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Roanoke Virginia Criminal Defense Law Blog

Reviewing Virginia's implied speed limits

The default action of most in Roanoke after being pulled over is to ask the officer why (even though they may know full well what it was that they were doing that merited being stopped). As many of those that our team here at Robert F. Rider, PLC was worked with can attest to, however, there are circumstances where one might legitimately not know why he or she is being stopped. A common one is when you are driving through an area where there are no posted speed limits. How, in such a situation, can an officer justify pulling you over for speeding? 

Nearly every state recognizes implied speed limits in certain areas, and Virginia is no exception. What these implied limits are depends on the area in which you are driving. According to the Virginia Department of Transportation, they are broken down as follows:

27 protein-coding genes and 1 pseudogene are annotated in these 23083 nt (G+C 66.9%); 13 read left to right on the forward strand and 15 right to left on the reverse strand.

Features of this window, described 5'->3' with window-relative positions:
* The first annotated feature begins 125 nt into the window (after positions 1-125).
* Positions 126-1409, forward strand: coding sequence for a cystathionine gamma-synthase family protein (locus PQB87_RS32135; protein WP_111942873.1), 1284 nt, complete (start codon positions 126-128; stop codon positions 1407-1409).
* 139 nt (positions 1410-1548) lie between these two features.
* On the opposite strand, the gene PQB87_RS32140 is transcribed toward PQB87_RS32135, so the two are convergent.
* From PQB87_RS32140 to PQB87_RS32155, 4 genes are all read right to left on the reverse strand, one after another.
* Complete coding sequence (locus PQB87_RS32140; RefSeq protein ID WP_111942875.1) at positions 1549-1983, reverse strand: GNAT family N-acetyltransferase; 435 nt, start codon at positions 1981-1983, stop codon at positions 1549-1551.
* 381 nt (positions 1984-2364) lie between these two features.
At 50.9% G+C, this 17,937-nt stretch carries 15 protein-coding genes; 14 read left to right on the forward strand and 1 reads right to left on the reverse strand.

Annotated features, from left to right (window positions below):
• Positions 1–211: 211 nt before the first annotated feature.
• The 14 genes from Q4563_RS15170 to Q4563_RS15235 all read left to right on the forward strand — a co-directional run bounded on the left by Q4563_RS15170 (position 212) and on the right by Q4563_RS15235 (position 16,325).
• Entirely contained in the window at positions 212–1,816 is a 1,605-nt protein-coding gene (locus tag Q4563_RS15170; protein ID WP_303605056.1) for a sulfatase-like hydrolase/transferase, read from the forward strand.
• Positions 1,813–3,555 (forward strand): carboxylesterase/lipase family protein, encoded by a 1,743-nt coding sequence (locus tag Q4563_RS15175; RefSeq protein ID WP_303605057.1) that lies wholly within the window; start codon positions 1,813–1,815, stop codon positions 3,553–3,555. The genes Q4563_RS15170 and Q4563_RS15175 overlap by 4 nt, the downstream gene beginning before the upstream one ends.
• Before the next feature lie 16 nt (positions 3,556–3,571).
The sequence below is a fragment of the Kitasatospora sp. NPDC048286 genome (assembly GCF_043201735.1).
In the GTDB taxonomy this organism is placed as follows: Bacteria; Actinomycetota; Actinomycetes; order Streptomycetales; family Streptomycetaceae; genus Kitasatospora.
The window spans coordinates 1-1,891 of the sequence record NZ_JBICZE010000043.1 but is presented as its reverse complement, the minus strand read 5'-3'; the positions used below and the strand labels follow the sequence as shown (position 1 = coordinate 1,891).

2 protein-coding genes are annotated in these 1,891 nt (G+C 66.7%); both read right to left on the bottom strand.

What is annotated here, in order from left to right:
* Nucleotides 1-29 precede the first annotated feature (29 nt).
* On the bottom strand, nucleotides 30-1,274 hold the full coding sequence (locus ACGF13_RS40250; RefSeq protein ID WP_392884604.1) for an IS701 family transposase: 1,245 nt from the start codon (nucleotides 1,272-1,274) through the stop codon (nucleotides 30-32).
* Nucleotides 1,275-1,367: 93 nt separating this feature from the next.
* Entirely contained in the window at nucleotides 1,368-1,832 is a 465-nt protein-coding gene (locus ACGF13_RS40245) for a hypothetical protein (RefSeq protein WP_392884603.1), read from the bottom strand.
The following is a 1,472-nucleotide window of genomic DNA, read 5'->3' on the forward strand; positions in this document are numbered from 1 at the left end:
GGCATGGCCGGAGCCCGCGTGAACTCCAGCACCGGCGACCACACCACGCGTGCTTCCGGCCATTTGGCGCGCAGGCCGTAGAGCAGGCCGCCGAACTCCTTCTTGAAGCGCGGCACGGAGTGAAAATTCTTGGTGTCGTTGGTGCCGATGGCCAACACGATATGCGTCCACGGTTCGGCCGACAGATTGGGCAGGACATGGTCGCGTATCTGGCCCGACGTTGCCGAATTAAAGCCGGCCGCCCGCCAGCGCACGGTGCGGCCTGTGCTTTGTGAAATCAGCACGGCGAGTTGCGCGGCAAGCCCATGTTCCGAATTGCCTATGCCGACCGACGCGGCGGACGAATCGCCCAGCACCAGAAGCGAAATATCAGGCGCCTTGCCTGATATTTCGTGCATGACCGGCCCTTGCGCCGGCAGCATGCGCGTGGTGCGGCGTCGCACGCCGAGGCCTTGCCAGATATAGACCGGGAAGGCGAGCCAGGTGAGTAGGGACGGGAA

• 25 mph in residential neighborhoods and business areas
  • 35 mph on all unpaved roads
  • 45 mph for trucks (55 mph for all other vehicles on secondary roads)

How do you get your gun ownership rights back?

Having had to go through the ordeal of dealing with a felony arrest in Roanoke, your only desire is likely then to be to move one with your life. A major part of moving on will be having your civil rights restored. One particular right that you may covet is to once again be allowed to legally own a firearm. Your reasons may vary; you may want to be able to hunt again, or obtain a job that requires the use of a weapon. Whatever those motives may be, the circumstances under which you can have your gun rights restored following a felony arrest have been detailed on this blog before. This post will specifically address how you get then back.